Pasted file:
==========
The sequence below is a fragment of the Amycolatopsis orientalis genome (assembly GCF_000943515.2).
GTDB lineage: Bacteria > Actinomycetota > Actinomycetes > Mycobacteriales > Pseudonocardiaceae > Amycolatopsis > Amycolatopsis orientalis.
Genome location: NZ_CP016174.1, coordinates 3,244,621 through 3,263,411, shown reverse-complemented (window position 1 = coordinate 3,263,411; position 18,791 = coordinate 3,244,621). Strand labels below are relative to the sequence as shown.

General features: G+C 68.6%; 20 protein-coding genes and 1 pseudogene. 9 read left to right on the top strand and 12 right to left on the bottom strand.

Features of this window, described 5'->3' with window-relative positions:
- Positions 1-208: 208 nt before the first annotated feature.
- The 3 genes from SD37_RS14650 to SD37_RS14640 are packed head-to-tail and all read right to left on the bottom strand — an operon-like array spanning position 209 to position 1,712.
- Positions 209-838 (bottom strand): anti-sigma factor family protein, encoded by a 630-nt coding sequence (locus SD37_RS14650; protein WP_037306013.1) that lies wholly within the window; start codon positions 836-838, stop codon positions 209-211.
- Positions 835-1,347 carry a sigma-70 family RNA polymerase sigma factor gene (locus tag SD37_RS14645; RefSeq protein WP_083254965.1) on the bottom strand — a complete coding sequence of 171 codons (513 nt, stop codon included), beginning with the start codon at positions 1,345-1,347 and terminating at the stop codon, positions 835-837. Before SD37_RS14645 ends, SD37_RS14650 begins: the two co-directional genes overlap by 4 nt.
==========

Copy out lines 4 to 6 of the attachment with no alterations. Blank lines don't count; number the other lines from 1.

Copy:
General features: G+C 68.6%; 20 protein-coding genes and 1 pseudogene. 9 read left to right on the top strand and 12 right to left on the bottom strand.

Features of this window, described 5'->3' with window-relative positions:
- Positions 1-208: 208 nt before the first annotated feature.